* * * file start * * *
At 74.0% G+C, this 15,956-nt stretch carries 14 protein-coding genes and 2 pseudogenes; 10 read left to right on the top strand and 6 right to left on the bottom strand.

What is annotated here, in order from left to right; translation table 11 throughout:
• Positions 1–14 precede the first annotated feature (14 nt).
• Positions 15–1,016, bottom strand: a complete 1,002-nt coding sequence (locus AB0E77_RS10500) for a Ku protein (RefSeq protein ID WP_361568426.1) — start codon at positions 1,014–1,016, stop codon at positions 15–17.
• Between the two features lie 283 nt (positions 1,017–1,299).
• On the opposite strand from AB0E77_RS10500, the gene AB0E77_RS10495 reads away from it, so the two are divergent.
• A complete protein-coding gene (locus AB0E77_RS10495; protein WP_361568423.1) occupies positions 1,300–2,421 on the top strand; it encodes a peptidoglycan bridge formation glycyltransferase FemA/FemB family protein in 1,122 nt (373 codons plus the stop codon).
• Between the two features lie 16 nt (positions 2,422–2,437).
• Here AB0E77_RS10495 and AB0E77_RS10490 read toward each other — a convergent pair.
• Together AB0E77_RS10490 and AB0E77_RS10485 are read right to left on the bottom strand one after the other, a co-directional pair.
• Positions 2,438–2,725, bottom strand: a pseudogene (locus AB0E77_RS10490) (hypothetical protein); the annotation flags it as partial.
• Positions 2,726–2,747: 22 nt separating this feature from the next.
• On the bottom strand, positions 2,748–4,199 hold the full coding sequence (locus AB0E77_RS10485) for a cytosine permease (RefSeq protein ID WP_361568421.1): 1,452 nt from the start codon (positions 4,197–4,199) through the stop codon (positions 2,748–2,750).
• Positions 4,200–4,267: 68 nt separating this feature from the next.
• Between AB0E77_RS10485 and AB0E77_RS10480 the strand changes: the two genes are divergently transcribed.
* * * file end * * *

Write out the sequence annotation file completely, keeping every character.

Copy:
At 74.0% G+C, this 15,956-nt stretch carries 14 protein-coding genes and 2 pseudogenes; 10 read left to right on the top strand and 6 right to left on the bottom strand.

What is annotated here, in order from left to right; translation table 11 throughout:
• Positions 1–14 precede the first annotated feature (14 nt).
• Positions 15–1,016, bottom strand: a complete 1,002-nt coding sequence (locus AB0E77_RS10500) for a Ku protein (RefSeq protein ID WP_361568426.1) — start codon at positions 1,014–1,016, stop codon at positions 15–17.
• Between the two features lie 283 nt (positions 1,017–1,299).
• On the opposite strand from AB0E77_RS10500, the gene AB0E77_RS10495 reads away from it, so the two are divergent.
• A complete protein-coding gene (locus AB0E77_RS10495; protein WP_361568423.1) occupies positions 1,300–2,421 on the top strand; it encodes a peptidoglycan bridge formation glycyltransferase FemA/FemB family protein in 1,122 nt (373 codons plus the stop codon).
• Between the two features lie 16 nt (positions 2,422–2,437).
• Here AB0E77_RS10495 and AB0E77_RS10490 read toward each other — a convergent pair.
• Together AB0E77_RS10490 and AB0E77_RS10485 are read right to left on the bottom strand one after the other, a co-directional pair.
• Positions 2,438–2,725, bottom strand: a pseudogene (locus AB0E77_RS10490) (hypothetical protein); the annotation flags it as partial.
• Positions 2,726–2,747: 22 nt separating this feature from the next.
• On the bottom strand, positions 2,748–4,199 hold the full coding sequence (locus AB0E77_RS10485) for a cytosine permease (RefSeq protein ID WP_361568421.1): 1,452 nt from the start codon (positions 4,197–4,199) through the stop codon (positions 2,748–2,750).
• Positions 4,200–4,267: 68 nt separating this feature from the next.
• Between AB0E77_RS10485 and AB0E77_RS10480 the strand changes: the two genes are divergently transcribed.